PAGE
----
Here, m = 19 is the number of measurement components used in inversions, except for the case of subsampling inversion where m is less than 19. According to Eq. (6), Eq. (9) can be readily simplified as

$${\bf{E}}({x}_{j},{y}_{j},{z}_{j})=\sum _{i = 1}^{n}{a}_{i}\int\iint _{{\Omega }_{i}}{\bf{K}}({{\bf{r}}}_{j},\widetilde{{{\bf{r}}}_{j}})d^3{\boldsymbol{\upsilon }},\quad j=1,2,...,m$$
(10)

where (xjyjzj) are the coordinates of the measurement points, $${{\bf{r}}}_{j}=({x}_{j}-{x}^{\prime},{y}_{j}-{y}^{\prime},{z}_{j}-{z}^{\prime})$$, and $$\widetilde{{{\bf{r}}}_{j}}=({x}_{j}-{x}^{\prime},{y}_{j}-{y}^{\prime},{z}_{j}+{z}^{\prime})$$. We can write Eq. (10) in a matrix form:

$$\left[\begin{array}{cccc}{G}_{1,1}&{G}_{1,2}&\ldots &{G}_{1,n}\\ &\ddots &\vdots \\ {G}_{m,1}&{G}_{m,2}&\ldots &{G}_{m,n}\end{array}\right]\left[\begin{array}{c}{a}_{1}\\ \vdots \\ {a}_{n}\end{array}\right]=\left[\begin{array}{c}E({x}_{1},{y}_{1},{z}_{1})\\ \vdots \\ E({x}_{m},{y}_{m},{z}_{m})\end{array}\right]$$
(11)

with the entry as

$${G}_{j,i}=\int\iint _{{\varOmega }_{i}}{\bf{K}}({{\bf{r}}}_{j},{\widetilde{{\bf{r}}}}_{j}){\mathrm{d}}^3{\boldsymbol{\upsilon }}$$
(12)

which can be numerically evaluated by Gaussian Quadrature. Since the linear systems of algebraic equations [i.e., Eq. (11)] are ill-posed, the coefficients ai should be determined by solving the constrained optimization problem [i.e., described by Eq. (4)], as discussed in detail in the following section.

### Solving the inverse space-charge problem

The inverse problem [i.e., Eq. (4)] is solved following a method based on the singular value decomposition of matrix G:

$${\bf{G}}\,=\,{\bf{U}}{\boldsymbol{\Sigma }}{{\bf{V}}}^{{\mathsf{T}}},$$
(13)

where U and V are orthogonal unitary matrices whose columns are the left singular vectors ui and the right singular vectors vi, respectively; and Σ = diag(σ1σ2, , σN) consists of the singular values of G sorted in descending order. Since the ill-posedness of the inverse problem is largely due to the small singular values σi, the idea of the regularization is to filter out the solution corresponding to the small σi. Therefore, the inverted (or regularized) solution of the space-charge density ρinv can be expressed as follows52,53

$${{\boldsymbol{\rho }}}_{{\rm{inv}}}={\bf{V}}{{\bf{S}}}^{-}{{\bf{U}}}^{{\mathsf{T}}}{{\bf{E}}}^{{\rm{obs}}}$$
(14)

where $${S}_{ij}^{-}={\sigma }_{i}{\delta }_{ij}/({\sigma }_{i}^{2}+{\lambda }_{{\rm{opt}}}^{2})$$; δij is the Kronecker delta, i.e., if i = j, δij = 1, and if i ≠ j, δij = 0.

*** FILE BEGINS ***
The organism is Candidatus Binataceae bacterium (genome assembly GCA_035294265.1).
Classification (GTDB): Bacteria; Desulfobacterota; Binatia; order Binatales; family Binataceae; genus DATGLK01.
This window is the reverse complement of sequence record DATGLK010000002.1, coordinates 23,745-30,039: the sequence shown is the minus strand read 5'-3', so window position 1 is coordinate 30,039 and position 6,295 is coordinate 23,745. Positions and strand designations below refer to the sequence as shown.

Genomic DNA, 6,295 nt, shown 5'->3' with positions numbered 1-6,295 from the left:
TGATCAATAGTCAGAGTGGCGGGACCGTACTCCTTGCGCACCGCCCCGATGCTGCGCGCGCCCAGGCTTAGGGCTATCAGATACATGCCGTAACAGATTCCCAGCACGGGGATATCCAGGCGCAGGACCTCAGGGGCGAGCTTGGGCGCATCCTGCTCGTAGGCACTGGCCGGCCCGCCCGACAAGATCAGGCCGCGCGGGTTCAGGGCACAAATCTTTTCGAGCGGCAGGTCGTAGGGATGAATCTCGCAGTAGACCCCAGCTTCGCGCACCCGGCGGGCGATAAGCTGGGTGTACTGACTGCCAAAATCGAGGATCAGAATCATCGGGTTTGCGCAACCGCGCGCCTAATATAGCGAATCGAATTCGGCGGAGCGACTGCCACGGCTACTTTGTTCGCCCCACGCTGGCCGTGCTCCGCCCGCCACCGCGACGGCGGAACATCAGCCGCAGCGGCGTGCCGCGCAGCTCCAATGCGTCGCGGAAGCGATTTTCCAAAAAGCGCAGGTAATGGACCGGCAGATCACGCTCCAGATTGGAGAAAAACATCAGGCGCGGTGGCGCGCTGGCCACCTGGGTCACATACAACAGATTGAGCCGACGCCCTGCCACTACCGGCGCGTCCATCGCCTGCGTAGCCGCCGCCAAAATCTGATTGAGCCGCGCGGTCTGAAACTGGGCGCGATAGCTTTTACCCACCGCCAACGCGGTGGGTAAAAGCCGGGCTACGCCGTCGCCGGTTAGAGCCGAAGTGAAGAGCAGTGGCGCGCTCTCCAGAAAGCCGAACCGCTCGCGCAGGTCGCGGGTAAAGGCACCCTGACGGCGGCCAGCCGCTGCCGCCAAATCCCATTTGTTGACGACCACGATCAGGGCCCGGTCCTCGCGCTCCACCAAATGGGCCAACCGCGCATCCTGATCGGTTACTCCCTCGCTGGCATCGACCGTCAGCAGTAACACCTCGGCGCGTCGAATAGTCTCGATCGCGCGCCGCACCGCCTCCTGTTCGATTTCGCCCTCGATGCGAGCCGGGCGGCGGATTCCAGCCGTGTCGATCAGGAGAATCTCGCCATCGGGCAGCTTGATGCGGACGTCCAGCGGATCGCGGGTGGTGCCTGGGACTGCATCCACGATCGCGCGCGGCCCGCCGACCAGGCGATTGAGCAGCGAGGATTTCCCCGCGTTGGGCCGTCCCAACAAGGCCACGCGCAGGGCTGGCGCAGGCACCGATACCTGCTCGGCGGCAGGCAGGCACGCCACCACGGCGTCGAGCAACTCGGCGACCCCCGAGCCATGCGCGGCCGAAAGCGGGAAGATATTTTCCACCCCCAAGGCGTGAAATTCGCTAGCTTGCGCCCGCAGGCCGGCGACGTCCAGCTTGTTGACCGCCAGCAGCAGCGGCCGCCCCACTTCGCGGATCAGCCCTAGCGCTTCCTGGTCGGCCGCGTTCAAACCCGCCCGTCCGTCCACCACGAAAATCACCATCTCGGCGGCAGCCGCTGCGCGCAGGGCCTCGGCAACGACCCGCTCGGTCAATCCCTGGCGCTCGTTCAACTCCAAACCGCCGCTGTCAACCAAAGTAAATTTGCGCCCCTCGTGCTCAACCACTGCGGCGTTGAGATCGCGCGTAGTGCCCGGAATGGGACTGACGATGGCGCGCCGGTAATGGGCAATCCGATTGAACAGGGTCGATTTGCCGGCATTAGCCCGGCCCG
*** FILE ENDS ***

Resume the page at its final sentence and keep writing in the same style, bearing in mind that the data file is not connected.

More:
It is clear that the key question for solving the inverse problem is to make a good selection of the optimal regularization parameter λ, because it represents the trade-off between the misfit and regularization. In this study, we employed the generalized cross-validation (GCV) method to select an optimal value of λ60,61. The optimal value λopt is the minimum point of the GCV function:

$${\mathcal{G}}(\lambda )=\frac{{\left\Vert {\bf{G}}{{\boldsymbol{\rho }}}_{{\rm{inv}}}-{{\bf{E}}}^{{\rm{obs}}}\right\Vert }_{{{\mathbb{L}}}_{2}}^{2}}{{\left[{\rm{trace}}({{\bf{I}}}_{m}-{{\bf{GG}}}^{\#})\right]}^{2}},$$
(15)

where $${{\bf{I}}}_{m}\in {{\mathbb{R}}}^{m\times m}$$ is an identity matrix, and $${{\bf{G}}}^{\#}\in {{\mathbb{R}}}^{n\times m}$$ is a matrix that produces the regularized solution, i.e., ρinv = G#Eobs.

The inversion domain Ω was extended for 2 km in the x-direction (Lx = 1 km), 1 km in the y-direction (Ly = 0.5 km), and 0.3 km (Lz = 0.3 km) in the z-direction. The vertical size of the inversion domain was determined based on the dust concentration measurements, where PM10 concentration decreased exponentially with height50,62 and reached zero at the height of well below 0.2 km (Supplementary Figs. 46). We constructed a numerical grid with a size of 5 × 2.5 m2 in the x- and y-direction, and a grid stretching parameter of 1.1 in the z-direction, resulting in an increase in the vertical grid size from 0.1 to  ~27.7 m. There was a total of 9,600,000 grid cells.

### Extraction of time-varying mean by the discrete wavelet transform